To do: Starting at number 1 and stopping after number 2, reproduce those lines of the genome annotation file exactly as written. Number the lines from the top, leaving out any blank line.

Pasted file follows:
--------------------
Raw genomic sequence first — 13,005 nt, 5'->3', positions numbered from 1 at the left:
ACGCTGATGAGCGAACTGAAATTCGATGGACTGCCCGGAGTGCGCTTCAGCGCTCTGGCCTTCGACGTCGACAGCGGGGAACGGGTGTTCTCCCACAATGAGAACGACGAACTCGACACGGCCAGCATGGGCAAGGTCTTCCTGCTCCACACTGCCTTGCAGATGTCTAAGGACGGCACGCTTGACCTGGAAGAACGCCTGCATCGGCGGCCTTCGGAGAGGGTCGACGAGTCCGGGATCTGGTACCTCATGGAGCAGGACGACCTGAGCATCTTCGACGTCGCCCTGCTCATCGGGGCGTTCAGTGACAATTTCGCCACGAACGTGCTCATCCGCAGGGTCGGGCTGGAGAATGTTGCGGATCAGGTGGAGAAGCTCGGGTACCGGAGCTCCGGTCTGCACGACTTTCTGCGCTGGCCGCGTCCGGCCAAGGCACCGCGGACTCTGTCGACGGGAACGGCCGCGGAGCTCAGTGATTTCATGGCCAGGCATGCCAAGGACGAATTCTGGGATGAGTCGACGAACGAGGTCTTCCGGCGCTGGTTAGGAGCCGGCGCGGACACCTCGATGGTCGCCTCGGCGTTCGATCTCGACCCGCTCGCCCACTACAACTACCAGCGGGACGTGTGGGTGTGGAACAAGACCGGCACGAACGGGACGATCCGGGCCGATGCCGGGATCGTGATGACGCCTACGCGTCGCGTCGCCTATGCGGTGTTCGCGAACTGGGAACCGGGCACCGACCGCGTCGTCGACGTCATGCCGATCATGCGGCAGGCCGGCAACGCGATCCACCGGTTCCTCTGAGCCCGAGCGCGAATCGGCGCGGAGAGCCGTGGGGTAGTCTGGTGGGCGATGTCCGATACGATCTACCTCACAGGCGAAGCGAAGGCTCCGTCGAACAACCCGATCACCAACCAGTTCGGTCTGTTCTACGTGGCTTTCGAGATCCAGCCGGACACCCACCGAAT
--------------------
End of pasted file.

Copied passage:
Raw genomic sequence first — 13,005 nt, 5'->3', positions numbered from 1 at the left:
ACGCTGATGAGCGAACTGAAATTCGATGGACTGCCCGGAGTGCGCTTCAGCGCTCTGGCCTTCGACGTCGACAGCGGGGAACGGGTGTTCTCCCACAATGAGAACGACGAACTCGACACGGCCAGCATGGGCAAGGTCTTCCTGCTCCACACTGCCTTGCAGATGTCTAAGGACGGCACGCTTGACCTGGAAGAACGCCTGCATCGGCGGCCTTCGGAGAGGGTCGACGAGTCCGGGATCTGGTACCTCATGGAGCAGGACGACCTGAGCATCTTCGACGTCGCCCTGCTCATCGGGGCGTTCAGTGACAATTTCGCCACGAACGTGCTCATCCGCAGGGTCGGGCTGGAGAATGTTGCGGATCAGGTGGAGAAGCTCGGGTACCGGAGCTCCGGTCTGCACGACTTTCTGCGCTGGCCGCGTCCGGCCAAGGCACCGCGGACTCTGTCGACGGGAACGGCCGCGGAGCTCAGTGATTTCATGGCCAGGCATGCCAAGGACGAATTCTGGGATGAGTCGACGAACGAGGTCTTCCGGCGCTGGTTAGGAGCCGGCGCGGACACCTCGATGGTCGCCTCGGCGTTCGATCTCGACCCGCTCGCCCACTACAACTACCAGCGGGACGTGTGGGTGTGGAACAAGACCGGCACGAACGGGACGATCCGGGCCGATGCCGGGATCGTGATGACGCCTACGCGTCGCGTCGCCTATGCGGTGTTCGCGAACTGGGAACCGGGCACCGACCGCGTCGTCGACGTCATGCCGATCATGCGGCAGGCCGGCAACGCGATCCACCGGTTCCTCTGAGCCCGAGCGCGAATCGGCGCGGAGAGCCGTGGGGTAGTCTGGTGGGCGATGTCCGATACGATCTACCTCACAGGCGAAGCGAAGGCTCCGTCGAACAACCCGATCACCAACCAGTTCGGTCTGTTCTACGTGGCTTTCGAGATCCAGCCGGACACCCACCGAAT